Karis is a honours psychology student with a piano minor. The end of this winter term marked the true beginning of the trek into the field of psychology expertise and the end of her formal piano studies.
A collection of my all time favourite (and most current) photos can be found here…
Also, a side-note, I have updated my bio under “About Me”.
Throughout my experience with academia, I have always been very studious; one could say “over-committed”. The never-ending game of GPA and marks has always taken over my life. While, striving to be at the top fueled my drive to continue, it has also put me in tears several times. I constantly compare myself to others, feeling like I never measured up. I have been so overwhelmed lately that it has made me reevaluate. What do I really want from my years at university? Luckily I was quick to come up with an answer: I want to emerge as a more successful person. But, what is success at its core?
As you can tell by my dramatic introduction, this post is not my usual photo write up. So feel free to stop reading at this point if you do not want to glimpse into the mess that is my brain. Prepare for a deep heart-to-heart. …which is more like a heart-to-screen since I am doing this to clear my head and to maybe put things in perspective for myself and others who may be feeling the same way.
Today, university and life-in-general slapped me in the face and I pondered what would happen if I decided to put my degree on hold–I don’t know, maybe say: take a year off, go abroad, discover myself, you know before dumping thousands and thousands of dollars into the ocean. My rational voice is reassuring me that would be the most idiotic thing I could possibly do. I worked so hard to get to where I am. I would disappoint so many people. I would let so many people down. But my instinctual voice is pleading me to take better care of myself, be happier and be more stress-free. There has to be a good way to find balance right? Balance either makes or breaks a photograph. How do I find a better perspective?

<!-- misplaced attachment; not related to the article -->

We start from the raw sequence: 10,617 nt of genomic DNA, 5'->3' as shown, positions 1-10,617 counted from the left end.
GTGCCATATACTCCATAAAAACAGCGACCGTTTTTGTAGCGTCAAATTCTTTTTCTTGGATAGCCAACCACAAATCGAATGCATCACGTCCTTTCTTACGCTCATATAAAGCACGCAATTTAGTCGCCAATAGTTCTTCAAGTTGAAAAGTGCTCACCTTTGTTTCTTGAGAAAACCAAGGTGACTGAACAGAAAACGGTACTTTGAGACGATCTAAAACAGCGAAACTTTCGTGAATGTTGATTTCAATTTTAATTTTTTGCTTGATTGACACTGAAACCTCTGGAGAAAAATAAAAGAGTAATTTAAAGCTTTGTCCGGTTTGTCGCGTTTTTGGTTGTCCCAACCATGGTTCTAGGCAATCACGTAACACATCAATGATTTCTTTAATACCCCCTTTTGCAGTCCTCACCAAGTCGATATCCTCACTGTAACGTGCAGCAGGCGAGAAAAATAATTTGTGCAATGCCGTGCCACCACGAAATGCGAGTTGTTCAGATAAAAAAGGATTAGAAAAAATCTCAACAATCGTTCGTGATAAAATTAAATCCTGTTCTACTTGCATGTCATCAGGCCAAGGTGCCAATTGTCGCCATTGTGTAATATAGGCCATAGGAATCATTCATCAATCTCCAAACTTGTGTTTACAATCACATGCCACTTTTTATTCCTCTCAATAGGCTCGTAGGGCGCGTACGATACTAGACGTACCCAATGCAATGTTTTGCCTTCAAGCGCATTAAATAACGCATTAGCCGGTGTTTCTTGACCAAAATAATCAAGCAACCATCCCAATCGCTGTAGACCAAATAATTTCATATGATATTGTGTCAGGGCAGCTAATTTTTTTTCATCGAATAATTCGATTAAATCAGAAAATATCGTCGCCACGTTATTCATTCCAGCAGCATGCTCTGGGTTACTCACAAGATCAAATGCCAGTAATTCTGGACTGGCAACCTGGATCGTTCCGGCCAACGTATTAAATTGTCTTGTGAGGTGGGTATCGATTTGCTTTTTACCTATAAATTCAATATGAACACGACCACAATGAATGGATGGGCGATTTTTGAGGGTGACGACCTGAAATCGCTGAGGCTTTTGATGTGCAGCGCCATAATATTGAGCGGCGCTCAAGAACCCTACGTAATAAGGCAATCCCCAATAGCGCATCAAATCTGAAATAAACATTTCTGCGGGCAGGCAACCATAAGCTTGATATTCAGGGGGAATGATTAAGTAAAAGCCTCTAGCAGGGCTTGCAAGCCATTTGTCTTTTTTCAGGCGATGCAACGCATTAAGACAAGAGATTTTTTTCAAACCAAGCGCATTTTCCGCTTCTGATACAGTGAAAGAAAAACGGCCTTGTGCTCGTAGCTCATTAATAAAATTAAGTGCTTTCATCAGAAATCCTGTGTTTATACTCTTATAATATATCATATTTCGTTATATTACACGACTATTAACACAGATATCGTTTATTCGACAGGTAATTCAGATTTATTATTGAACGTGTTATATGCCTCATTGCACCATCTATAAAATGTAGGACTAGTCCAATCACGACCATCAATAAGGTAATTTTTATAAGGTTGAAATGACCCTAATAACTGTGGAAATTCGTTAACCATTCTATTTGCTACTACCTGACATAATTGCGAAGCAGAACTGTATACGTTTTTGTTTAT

So, what is it that sparked this revelation you might ask? It was just one lab that I had today that left me genuinely unhappy. Study habits in university was definitely a hard adjustment and I still do not have it down. Since the “smart asian girl” is a dime a dozen, I beat myself up about doing something “extra”, going that extra mile. But doing things systematically is what everyone is doing–studying through the night, getting that exec position within a student club, volunteering at a hospital, working in your prof’s lab. At this rate, you can say goodbye to sleep, your social life, and your well-being. When I fail (like what happened in my lab today), is when I wonder if it it all worth it, what makes me different from the next student here? As I realized I can never match any of the students here, I started to think that all these qualifications are so objective. I believe creativity is what separates individuals. This reminds me of what one of my favourite professors said to me about writing essays. He said that “everyone has the same tools and resources, you just have to think outside the box.” When you process this in your own life, it becomes an inspiring statement. Needless to say he is my favourite professor I have had to this day. I guess I also always loved writing, but blogging is a new style of writing that I discovered I love.